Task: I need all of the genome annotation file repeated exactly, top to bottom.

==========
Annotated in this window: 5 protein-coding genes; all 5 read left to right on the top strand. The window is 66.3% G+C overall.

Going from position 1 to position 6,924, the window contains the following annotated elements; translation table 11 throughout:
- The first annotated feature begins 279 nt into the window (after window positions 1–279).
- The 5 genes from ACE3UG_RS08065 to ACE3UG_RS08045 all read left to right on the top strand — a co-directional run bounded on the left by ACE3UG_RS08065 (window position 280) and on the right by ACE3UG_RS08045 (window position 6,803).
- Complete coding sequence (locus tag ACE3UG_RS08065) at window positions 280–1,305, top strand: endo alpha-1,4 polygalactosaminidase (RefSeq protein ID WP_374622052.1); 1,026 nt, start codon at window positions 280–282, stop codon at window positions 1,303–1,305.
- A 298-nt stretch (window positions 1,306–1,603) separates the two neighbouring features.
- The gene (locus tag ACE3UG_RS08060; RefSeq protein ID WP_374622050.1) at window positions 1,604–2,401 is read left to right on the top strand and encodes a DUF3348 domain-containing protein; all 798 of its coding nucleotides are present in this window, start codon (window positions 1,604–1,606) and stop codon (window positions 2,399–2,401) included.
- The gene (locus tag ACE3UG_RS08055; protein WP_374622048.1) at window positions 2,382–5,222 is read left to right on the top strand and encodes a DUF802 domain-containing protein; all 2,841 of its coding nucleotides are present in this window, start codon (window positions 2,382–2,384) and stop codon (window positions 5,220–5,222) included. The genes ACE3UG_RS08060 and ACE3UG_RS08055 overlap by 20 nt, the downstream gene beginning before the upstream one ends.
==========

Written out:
Annotated in this window: 5 protein-coding genes; all 5 read left to right on the top strand. The window is 66.3% G+C overall.

Going from position 1 to position 6,924, the window contains the following annotated elements; translation table 11 throughout:
- The first annotated feature begins 279 nt into the window (after window positions 1–279).
- The 5 genes from ACE3UG_RS08065 to ACE3UG_RS08045 all read left to right on the top strand — a co-directional run bounded on the left by ACE3UG_RS08065 (window position 280) and on the right by ACE3UG_RS08045 (window position 6,803).
- Complete coding sequence (locus tag ACE3UG_RS08065) at window positions 280–1,305, top strand: endo alpha-1,4 polygalactosaminidase (RefSeq protein ID WP_374622052.1); 1,026 nt, start codon at window positions 280–282, stop codon at window positions 1,303–1,305.
- A 298-nt stretch (window positions 1,306–1,603) separates the two neighbouring features.
- The gene (locus tag ACE3UG_RS08060; RefSeq protein ID WP_374622050.1) at window positions 1,604–2,401 is read left to right on the top strand and encodes a DUF3348 domain-containing protein; all 798 of its coding nucleotides are present in this window, start codon (window positions 1,604–1,606) and stop codon (window positions 2,399–2,401) included.
- The gene (locus tag ACE3UG_RS08055; protein WP_374622048.1) at window positions 2,382–5,222 is read left to right on the top strand and encodes a DUF802 domain-containing protein; all 2,841 of its coding nucleotides are present in this window, start codon (window positions 2,382–2,384) and stop codon (window positions 5,220–5,222) included. The genes ACE3UG_RS08060 and ACE3UG_RS08055 overlap by 20 nt, the downstream gene beginning before the upstream one ends.